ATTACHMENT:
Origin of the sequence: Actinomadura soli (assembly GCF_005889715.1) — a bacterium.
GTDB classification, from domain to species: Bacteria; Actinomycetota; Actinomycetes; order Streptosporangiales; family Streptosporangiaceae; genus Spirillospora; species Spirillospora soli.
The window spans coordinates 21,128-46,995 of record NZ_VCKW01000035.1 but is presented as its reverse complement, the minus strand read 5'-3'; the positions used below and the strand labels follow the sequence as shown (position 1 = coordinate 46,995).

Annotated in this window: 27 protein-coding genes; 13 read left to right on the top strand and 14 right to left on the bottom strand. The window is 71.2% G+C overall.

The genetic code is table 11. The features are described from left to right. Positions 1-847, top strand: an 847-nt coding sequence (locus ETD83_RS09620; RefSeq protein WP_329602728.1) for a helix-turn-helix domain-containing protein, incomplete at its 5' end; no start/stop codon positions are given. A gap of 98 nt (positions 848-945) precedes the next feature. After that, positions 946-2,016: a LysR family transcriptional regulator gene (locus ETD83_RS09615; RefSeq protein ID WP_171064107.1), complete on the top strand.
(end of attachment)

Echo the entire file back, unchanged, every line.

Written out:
Origin of the sequence: Actinomadura soli (assembly GCF_005889715.1) — a bacterium.
GTDB classification, from domain to species: Bacteria; Actinomycetota; Actinomycetes; order Streptosporangiales; family Streptosporangiaceae; genus Spirillospora; species Spirillospora soli.
The window spans coordinates 21,128-46,995 of record NZ_VCKW01000035.1 but is presented as its reverse complement, the minus strand read 5'-3'; the positions used below and the strand labels follow the sequence as shown (position 1 = coordinate 46,995).

Annotated in this window: 27 protein-coding genes; 13 read left to right on the top strand and 14 right to left on the bottom strand. The window is 71.2% G+C overall.

The genetic code is table 11. The features are described from left to right. Positions 1-847, top strand: an 847-nt coding sequence (locus ETD83_RS09620; RefSeq protein WP_329602728.1) for a helix-turn-helix domain-containing protein, incomplete at its 5' end; no start/stop codon positions are given. A gap of 98 nt (positions 848-945) precedes the next feature. After that, positions 946-2,016: a LysR family transcriptional regulator gene (locus ETD83_RS09615; RefSeq protein ID WP_171064107.1), complete on the top strand.